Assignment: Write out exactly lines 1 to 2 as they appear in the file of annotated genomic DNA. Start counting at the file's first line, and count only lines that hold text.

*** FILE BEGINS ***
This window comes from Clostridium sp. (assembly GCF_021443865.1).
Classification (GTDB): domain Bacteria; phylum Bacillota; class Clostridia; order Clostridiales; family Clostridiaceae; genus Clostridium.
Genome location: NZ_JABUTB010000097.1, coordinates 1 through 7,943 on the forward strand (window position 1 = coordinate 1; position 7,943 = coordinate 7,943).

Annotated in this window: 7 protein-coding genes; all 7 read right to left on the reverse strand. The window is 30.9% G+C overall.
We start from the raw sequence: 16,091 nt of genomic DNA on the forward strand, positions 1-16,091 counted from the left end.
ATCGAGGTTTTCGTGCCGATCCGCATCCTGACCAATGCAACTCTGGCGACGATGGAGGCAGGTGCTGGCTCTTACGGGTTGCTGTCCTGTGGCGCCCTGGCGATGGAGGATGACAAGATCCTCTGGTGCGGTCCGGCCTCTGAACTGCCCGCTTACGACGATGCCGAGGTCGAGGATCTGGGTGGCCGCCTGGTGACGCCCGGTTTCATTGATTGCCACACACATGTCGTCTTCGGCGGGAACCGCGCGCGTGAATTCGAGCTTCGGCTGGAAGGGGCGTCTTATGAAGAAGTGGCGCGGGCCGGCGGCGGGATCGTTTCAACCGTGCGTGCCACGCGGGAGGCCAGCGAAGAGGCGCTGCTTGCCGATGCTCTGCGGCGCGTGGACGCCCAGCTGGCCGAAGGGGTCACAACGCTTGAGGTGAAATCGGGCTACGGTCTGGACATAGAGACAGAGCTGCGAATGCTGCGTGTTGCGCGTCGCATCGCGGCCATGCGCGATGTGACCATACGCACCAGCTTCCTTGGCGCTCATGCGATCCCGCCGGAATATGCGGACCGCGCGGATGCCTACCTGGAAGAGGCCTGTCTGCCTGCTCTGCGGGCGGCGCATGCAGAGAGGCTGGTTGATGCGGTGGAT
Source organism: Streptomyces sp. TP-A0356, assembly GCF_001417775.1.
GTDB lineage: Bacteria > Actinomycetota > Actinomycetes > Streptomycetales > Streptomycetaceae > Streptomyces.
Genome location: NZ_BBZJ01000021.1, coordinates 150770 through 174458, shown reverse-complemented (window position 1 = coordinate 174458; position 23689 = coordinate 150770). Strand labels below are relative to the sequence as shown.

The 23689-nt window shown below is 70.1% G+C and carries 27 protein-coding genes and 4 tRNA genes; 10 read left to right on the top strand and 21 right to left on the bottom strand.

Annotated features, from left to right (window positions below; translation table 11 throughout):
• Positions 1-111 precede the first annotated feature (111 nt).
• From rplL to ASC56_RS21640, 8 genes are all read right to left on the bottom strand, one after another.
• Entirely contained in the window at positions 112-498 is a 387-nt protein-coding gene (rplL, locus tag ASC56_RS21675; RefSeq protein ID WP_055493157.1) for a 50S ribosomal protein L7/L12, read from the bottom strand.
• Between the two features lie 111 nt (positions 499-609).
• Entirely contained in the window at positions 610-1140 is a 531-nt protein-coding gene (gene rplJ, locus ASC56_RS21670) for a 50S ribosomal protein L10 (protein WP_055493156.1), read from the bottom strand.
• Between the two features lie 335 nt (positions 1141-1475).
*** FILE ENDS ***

This window comes from Clostridium sp. (assembly GCF_021443865.1).
Classification (GTDB): domain Bacteria; phylum Bacillota; class Clostridia; order Clostridiales; family Clostridiaceae; genus Clostridium.